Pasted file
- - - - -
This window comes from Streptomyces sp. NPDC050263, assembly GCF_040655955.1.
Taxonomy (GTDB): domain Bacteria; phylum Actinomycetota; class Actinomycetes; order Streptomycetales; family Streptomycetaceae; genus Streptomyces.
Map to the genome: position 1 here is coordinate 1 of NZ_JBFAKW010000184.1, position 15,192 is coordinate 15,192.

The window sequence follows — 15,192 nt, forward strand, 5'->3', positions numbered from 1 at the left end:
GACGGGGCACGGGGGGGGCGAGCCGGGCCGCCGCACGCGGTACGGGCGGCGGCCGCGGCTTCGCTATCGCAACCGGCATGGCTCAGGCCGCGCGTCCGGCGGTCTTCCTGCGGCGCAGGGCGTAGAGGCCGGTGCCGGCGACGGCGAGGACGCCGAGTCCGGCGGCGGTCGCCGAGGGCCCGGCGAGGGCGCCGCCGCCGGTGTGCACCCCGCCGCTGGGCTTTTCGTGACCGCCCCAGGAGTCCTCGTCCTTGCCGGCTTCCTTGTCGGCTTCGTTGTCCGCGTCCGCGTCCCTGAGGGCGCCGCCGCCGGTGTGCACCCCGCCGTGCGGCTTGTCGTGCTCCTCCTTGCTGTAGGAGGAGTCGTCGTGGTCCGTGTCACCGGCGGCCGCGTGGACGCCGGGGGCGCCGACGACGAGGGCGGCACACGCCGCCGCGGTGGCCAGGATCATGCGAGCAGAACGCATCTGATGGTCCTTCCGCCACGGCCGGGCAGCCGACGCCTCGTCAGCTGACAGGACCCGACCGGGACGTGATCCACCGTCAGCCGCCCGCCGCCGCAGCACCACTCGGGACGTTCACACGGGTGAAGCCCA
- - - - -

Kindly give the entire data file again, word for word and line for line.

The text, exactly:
This window comes from Streptomyces sp. NPDC050263, assembly GCF_040655955.1.
Taxonomy (GTDB): domain Bacteria; phylum Actinomycetota; class Actinomycetes; order Streptomycetales; family Streptomycetaceae; genus Streptomyces.
Map to the genome: position 1 here is coordinate 1 of NZ_JBFAKW010000184.1, position 15,192 is coordinate 15,192.

The window sequence follows — 15,192 nt, forward strand, 5'->3', positions numbered from 1 at the left end:
GACGGGGCACGGGGGGGGCGAGCCGGGCCGCCGCACGCGGTACGGGCGGCGGCCGCGGCTTCGCTATCGCAACCGGCATGGCTCAGGCCGCGCGTCCGGCGGTCTTCCTGCGGCGCAGGGCGTAGAGGCCGGTGCCGGCGACGGCGAGGACGCCGAGTCCGGCGGCGGTCGCCGAGGGCCCGGCGAGGGCGCCGCCGCCGGTGTGCACCCCGCCGCTGGGCTTTTCGTGACCGCCCCAGGAGTCCTCGTCCTTGCCGGCTTCCTTGTCGGCTTCGTTGTCCGCGTCCGCGTCCCTGAGGGCGCCGCCGCCGGTGTGCACCCCGCCGTGCGGCTTGTCGTGCTCCTCCTTGCTGTAGGAGGAGTCGTCGTGGTCCGTGTCACCGGCGGCCGCGTGGACGCCGGGGGCGCCGACGACGAGGGCGGCACACGCCGCCGCGGTGGCCAGGATCATGCGAGCAGAACGCATCTGATGGTCCTTCCGCCACGGCCGGGCAGCCGACGCCTCGTCAGCTGACAGGACCCGACCGGGACGTGATCCACCGTCAGCCGCCCGCCGCCGCAGCACCACTCGGGACGTTCACACGGGTGAAGCCCA